A common refrain amongst FinCrime professionals is that it would be easier to take on the criminals if they were more readily able to share sensitive information between organisations. Whereas criminals have no barriers to worry about in this regard, those tasked with detecting and disrupting them have to follow closely the requirements of data and privacy law, which have often proved prohibitive.
For some time, the problem has been without a potential solution. However, over recent years, the development of advanced encryption techniques, often described as ‘Privacy Enhancing Technologies’ (PETs), have opened up new opportunities for smart data sharing. According to their proponents, PETs can help institutions combine and analyse sensitive data that remains can encrypted throughout – effectively ‘sharing’ without sharing.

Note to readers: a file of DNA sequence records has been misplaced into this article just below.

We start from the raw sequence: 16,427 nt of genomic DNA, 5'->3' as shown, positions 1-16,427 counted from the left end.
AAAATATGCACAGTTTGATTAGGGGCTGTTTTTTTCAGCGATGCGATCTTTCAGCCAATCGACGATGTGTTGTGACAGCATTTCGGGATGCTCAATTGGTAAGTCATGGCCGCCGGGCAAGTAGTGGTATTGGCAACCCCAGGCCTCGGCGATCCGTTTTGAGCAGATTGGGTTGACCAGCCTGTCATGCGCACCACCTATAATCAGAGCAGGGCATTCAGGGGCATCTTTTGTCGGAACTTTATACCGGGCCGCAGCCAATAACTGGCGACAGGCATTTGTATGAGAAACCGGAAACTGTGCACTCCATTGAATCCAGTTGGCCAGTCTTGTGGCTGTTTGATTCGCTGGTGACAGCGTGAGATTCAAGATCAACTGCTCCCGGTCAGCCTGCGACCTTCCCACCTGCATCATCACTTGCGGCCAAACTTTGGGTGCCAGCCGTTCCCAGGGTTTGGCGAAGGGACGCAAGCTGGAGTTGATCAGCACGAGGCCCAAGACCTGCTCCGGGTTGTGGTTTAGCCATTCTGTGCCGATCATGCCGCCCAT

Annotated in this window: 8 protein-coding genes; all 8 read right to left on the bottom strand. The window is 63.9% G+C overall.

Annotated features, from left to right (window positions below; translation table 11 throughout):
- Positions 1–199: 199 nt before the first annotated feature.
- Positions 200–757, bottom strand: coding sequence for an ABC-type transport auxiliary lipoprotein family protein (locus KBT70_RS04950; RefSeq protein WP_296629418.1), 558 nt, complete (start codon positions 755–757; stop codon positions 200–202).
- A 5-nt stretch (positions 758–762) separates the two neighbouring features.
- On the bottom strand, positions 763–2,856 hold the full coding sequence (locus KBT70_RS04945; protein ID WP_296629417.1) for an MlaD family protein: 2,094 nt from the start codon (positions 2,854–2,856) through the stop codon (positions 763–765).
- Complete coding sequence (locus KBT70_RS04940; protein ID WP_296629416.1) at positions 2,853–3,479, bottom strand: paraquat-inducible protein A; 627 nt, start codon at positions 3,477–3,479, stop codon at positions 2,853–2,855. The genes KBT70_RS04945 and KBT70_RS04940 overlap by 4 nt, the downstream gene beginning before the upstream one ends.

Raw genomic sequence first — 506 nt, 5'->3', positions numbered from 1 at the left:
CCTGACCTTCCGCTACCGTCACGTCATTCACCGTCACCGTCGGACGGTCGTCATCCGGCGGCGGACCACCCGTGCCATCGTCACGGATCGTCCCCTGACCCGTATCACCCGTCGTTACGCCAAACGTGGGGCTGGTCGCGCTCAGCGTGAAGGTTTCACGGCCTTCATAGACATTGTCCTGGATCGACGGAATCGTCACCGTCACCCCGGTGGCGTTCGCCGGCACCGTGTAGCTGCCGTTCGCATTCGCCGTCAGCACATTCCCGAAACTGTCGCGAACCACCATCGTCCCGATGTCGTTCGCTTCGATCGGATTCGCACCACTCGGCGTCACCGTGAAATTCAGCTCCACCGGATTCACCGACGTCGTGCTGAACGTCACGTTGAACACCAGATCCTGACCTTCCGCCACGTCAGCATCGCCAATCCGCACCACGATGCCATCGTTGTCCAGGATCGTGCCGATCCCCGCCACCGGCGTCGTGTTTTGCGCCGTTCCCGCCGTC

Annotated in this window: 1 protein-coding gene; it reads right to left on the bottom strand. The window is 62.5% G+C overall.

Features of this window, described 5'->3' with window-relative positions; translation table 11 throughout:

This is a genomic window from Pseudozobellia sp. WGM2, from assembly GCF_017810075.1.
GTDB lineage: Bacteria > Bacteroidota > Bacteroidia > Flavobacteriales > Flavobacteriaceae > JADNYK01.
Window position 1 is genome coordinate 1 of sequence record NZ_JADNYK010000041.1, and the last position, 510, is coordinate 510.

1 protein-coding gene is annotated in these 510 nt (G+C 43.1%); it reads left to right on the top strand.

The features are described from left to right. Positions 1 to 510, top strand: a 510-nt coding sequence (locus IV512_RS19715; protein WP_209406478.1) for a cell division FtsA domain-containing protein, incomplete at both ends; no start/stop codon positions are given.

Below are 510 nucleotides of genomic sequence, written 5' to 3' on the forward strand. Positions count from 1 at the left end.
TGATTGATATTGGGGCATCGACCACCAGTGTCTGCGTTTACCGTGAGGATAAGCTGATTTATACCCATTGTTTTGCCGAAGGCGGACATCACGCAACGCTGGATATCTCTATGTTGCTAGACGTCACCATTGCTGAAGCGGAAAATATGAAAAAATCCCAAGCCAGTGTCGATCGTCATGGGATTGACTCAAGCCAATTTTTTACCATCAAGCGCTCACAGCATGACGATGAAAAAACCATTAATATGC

The potential implications for financial intelligence partnerships are significant and have thus become a major topic of interest amongst FinCrime professionals. In this session, our experts will explore the promise of PETs: from the potential FinCrime ‘use cases’, the evidence of value and workability, to the practical challenges – from the technological to the regulatory – they might also bring.
• Seán Doyle, Lead, Cybersecurity and Anti-Financial Crime, World Economic Forum
• Rina Shainski, Co-founder and Chairwoman, Duality Technologies
• Nick Maxwell, Head of the Future of Financial Intelligence Sharing research programme, FFIS Research
• Alex Sangers, Project manager PET, TNO (the Netherlands Organisation for applied scientific research)
• Odia Kagan, Partner and Chair of GDPR Compliance and International Privacy, Fox Rothschild LLP